We all have goals. Some secret, some we share with others. However, we do all have goals of some sort or another. In the writing game, the one I hear the most is someone wants to write a book. Period.
This isn’t some kind of self-help blog post about how to set goals. There are tons of people who have spent years defining what goals are and how to achieve them. You have anacronyms like S.M.A.R.T. to help you organize your goal and set up action plans. There are rows of shelves inside libraries and bookstores dedicated to setting and achieving goals.
I have learned to laugh at these. Most of the books are simply regurgitating what someone before them dictated as goal setting requirements and those took their ideas from others as well. Without a doubt, there has not been a single new idea about setting goals since the concept was created. Every single person who has written a self-help book has taken their goals formula from someone else and made it their own or reworked it so it could be their own. The number of steps it takes, what you need to do, etc.
Not that what they’re selling is wrong. It isn’t. I simply object to most of them claiming the concept and the way to achieve them as their own ideas. Of course, most who read my blogs know how much I dislike “experts.” I am, once again, digressing.
The reason for this post about goals is I have failed at several of my own recently. I took the time to examine my own personal failures, which they are, so I could fix what has happened.
Understand why this is so important to me. There was a time when I was what the military called “mission oriented.” Once I set my sights on getting something done, a goal or a mission or a job, I didn’t stop until I accomplished it. Period. There was no middle ground. There was no room for failure. I was hardcore and it cost me many things in my life. It is the reason I suffer from quite a bit of physical pain now. It is also why I have lost so many friends and others along the way.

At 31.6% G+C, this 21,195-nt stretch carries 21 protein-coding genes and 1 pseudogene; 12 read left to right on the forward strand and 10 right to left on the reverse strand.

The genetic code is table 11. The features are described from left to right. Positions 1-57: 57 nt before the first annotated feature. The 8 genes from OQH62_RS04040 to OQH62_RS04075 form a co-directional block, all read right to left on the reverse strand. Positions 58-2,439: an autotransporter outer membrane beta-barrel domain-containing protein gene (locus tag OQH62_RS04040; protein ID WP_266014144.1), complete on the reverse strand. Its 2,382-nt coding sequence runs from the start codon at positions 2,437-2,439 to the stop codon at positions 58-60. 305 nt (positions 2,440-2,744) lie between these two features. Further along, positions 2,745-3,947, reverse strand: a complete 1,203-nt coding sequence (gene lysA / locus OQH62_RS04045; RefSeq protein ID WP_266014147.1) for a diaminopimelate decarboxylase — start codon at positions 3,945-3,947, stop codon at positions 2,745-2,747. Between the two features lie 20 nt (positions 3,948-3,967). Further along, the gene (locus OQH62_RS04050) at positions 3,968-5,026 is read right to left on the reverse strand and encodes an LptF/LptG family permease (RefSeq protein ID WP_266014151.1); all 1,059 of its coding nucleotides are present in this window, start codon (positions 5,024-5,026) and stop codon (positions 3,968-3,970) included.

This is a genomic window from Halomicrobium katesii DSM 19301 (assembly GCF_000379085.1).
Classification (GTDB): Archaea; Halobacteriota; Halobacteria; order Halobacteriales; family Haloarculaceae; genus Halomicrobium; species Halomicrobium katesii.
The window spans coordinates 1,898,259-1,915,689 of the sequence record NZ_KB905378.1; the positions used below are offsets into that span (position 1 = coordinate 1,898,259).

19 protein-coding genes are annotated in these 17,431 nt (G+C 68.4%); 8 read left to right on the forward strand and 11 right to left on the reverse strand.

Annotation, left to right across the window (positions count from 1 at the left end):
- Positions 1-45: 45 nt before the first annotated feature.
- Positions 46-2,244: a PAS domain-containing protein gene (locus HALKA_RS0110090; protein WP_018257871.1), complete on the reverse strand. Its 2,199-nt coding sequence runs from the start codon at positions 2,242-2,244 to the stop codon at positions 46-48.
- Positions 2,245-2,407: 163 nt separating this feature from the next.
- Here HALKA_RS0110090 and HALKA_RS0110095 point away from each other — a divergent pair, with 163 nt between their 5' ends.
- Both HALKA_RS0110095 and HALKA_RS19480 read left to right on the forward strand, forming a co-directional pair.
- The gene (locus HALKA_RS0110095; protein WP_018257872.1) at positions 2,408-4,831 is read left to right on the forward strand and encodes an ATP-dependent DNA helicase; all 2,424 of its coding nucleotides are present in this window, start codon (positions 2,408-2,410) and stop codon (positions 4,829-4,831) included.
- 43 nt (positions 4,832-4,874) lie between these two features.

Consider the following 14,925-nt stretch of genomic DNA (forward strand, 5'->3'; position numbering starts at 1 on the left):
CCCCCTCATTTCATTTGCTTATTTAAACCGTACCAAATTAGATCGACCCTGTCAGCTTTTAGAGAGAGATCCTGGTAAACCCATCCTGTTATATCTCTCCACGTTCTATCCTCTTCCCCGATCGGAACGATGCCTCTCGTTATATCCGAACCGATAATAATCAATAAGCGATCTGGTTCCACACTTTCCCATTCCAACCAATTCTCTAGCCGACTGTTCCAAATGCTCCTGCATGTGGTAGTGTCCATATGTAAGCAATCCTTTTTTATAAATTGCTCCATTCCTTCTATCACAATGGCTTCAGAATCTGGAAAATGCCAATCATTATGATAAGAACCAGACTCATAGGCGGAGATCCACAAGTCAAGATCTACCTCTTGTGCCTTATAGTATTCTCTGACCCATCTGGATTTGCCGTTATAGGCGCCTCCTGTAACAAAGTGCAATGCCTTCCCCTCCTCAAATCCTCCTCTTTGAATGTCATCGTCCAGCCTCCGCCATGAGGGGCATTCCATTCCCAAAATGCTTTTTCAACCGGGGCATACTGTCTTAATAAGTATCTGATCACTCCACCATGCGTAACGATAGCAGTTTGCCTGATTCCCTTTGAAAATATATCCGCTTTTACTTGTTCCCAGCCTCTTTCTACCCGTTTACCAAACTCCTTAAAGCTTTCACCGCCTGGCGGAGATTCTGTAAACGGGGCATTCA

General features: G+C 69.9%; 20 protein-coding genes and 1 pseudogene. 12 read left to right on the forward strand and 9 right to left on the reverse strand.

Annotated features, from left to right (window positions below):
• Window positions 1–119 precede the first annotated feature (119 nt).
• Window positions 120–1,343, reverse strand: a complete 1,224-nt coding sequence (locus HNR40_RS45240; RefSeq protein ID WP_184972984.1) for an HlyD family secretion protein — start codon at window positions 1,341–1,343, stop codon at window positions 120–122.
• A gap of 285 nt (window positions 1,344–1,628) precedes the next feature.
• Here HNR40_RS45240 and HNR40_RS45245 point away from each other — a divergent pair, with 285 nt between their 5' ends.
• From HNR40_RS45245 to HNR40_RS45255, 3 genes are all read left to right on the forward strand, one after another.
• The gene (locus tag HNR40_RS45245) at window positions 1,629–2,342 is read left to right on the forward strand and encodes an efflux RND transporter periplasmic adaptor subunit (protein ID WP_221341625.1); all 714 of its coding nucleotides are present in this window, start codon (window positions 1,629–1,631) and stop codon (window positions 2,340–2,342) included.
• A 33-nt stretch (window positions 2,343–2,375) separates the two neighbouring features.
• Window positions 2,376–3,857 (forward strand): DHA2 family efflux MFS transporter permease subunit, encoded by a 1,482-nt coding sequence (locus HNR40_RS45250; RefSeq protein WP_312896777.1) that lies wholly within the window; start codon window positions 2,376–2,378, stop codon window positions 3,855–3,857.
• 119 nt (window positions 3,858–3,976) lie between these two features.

When you are goal oriented, you set aside all else. Period. It is why I was good at what I did. I was never the best. When I was a welder, I was far from the most naturally gifted welder. What we called “golden arms” back in the day. These guys, and a few girls, had the gift. They could lay a bead of metal down so pretty it made you cry with envy.
My mission back then was to become as good as they were or better. I succeeded. To this day I can close my eyes and run a bead. A useful skill in some of the positions I use to weld in. I could tell you stories all day, but you wouldn’t believe them. Only those who have lived it would and even they would question it. Yet, I accomplished my goal.
I did the same thing with damage control while I was in the Navy. At five feet five, and with something of a belly back then, I was not anyone’s idea of what a firefighter looks like. Nor was I gifted with the natural ability to fight fires. What I was gifted with was the ability to learn. So, I did. I learned everything there was to know about damage control onboard a ship. Kept up with every update. Looked forward to the drills so I could get better. Sick, I know. No one wants to perform drills, and yet; I did. I went from not knowing anything to becoming a master at all forms of damage control.